Exploring the laws of physics in New Zealand
October 1, 2010 by Rolf Potts
Ever since my no-baggage journey began I had been looking forward to getting to New Zealand — a country I’d never visited before. In particular I was stoked to visit the South Island and see Queenstown, which has a reputation as a world-capital of adventure sports like bungee jumping and jet boating and mountain biking. As it turned out, Queenstown was also stunningly beautiful — a great place to sit and do nothing in particular along the shores of Lake Wakatipu, in the shadow of the snow-capped Southern Alps (which are referred to in this region by a rather amusing name, “The Remarkables”). It’s a setting as scenic as any mountain town I’ve seen in Patagonia or Himachal Pradesh or British Columbia.
My favorite mountain activity since my teenage days has been to hike into the backcountry and disappear for a few days, to loaf and invite my soul and commune a bit with nature. In this situation I didn’t have the time (or the equipment) for a far-flung backpacking journey, so I kept things simple by indulging in a series of alpine thrill sports: jet-boating the icy waters of the Shotover River; exploring the mountains above Queenstown in a Land Rover; swinging through Shotover Canyon head-first at 80 miles an hour; and flying through the snowy forests above Lake Wakatipu on a zip-line.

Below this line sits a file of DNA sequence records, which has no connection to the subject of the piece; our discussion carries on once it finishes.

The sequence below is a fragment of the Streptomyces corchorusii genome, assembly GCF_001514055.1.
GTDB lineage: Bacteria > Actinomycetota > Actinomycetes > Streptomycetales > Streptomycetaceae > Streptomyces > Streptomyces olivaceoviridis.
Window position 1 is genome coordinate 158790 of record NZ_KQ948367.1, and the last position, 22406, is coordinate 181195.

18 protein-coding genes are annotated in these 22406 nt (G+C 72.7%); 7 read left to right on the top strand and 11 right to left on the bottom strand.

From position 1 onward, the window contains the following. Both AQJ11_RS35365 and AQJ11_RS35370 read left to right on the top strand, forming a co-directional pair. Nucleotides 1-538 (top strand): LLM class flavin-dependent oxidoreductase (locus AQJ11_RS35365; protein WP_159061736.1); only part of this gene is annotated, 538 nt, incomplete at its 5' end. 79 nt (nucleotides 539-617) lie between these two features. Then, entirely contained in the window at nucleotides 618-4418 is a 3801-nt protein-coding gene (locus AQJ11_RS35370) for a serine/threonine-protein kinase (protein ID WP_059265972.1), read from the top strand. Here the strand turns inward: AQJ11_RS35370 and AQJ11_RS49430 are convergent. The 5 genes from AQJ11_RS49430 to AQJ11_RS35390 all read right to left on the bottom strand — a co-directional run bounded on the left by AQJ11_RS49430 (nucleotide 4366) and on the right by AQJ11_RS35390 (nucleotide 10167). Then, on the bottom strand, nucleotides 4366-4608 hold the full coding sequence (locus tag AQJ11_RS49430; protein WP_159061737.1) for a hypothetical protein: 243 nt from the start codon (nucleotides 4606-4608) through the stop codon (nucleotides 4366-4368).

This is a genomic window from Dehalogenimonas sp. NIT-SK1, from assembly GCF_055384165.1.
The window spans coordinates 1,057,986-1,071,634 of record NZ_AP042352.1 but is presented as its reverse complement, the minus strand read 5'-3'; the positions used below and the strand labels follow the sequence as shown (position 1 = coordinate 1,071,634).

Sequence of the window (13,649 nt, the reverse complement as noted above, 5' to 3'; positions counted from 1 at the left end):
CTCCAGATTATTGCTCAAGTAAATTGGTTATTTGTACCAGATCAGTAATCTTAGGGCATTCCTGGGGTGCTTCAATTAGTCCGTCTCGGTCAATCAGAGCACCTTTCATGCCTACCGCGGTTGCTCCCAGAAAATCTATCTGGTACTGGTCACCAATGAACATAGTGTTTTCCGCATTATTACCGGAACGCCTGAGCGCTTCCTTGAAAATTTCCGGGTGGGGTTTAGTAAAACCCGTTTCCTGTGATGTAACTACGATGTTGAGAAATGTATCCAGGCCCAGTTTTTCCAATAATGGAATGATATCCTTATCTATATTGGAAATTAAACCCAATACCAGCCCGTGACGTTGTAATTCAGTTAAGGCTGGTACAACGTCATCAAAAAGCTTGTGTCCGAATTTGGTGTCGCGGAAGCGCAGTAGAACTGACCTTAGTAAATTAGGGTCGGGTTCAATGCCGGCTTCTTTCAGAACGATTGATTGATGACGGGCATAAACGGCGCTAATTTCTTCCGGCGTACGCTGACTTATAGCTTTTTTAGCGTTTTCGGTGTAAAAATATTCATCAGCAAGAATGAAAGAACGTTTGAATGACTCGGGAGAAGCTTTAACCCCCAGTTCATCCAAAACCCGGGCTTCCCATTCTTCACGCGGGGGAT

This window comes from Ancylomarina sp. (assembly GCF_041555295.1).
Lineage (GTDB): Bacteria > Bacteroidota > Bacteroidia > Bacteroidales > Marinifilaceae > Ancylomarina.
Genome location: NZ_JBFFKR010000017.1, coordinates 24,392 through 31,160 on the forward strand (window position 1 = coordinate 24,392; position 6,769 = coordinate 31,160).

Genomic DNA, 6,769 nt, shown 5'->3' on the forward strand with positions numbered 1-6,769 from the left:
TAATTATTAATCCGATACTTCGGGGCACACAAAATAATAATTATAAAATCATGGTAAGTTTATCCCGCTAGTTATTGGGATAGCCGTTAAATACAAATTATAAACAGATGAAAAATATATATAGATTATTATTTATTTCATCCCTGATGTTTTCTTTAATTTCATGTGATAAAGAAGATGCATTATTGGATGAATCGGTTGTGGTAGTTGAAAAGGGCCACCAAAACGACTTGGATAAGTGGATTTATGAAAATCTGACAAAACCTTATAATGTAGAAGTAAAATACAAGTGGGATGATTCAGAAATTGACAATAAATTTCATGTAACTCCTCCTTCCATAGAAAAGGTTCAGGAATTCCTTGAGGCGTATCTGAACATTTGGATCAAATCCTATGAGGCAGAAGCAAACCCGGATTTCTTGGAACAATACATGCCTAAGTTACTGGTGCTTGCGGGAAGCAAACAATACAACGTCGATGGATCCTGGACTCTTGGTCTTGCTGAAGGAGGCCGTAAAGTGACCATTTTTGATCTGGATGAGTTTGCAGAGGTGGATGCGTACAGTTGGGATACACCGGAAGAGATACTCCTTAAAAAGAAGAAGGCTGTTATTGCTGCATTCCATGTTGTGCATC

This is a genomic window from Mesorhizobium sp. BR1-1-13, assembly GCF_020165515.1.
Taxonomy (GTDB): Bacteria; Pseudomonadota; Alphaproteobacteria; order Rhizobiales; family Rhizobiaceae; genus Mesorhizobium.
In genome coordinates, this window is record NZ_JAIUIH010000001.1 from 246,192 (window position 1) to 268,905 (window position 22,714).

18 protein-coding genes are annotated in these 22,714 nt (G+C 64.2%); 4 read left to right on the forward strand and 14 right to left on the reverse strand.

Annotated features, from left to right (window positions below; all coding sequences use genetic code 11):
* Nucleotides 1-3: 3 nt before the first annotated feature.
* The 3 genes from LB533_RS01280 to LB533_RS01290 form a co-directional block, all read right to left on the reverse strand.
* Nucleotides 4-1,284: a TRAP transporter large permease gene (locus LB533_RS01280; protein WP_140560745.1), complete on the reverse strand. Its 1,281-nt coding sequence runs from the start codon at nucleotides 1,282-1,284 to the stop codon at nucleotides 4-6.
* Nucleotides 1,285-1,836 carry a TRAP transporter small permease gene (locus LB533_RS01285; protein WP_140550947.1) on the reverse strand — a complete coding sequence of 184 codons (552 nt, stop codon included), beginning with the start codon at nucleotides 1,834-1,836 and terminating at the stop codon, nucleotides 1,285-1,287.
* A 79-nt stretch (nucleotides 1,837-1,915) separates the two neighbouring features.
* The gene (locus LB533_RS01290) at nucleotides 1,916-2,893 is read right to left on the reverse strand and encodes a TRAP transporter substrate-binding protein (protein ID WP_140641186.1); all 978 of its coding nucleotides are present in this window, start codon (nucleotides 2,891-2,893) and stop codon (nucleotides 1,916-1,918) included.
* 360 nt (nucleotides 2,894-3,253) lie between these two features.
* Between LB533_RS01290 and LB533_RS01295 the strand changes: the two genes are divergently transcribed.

Since these activities are more rooted physics than narrative, I’ll forgo the analysis and let the video footage speak for itself:
My adventure activities on the South Island of New Zealand were undertaken with the assistance of Destination Queenstown. The Land Rover mountain excursions was booked with Nomad Safaris; the jet boat ride was with Shotover Jet Boat; the zipline tour was with ZipTrek; the extreme free-fall experience was with Shotover Canyon Swing. On a less adrenaline-fueled note, we also took an afternoon wine tour with Appellation Central.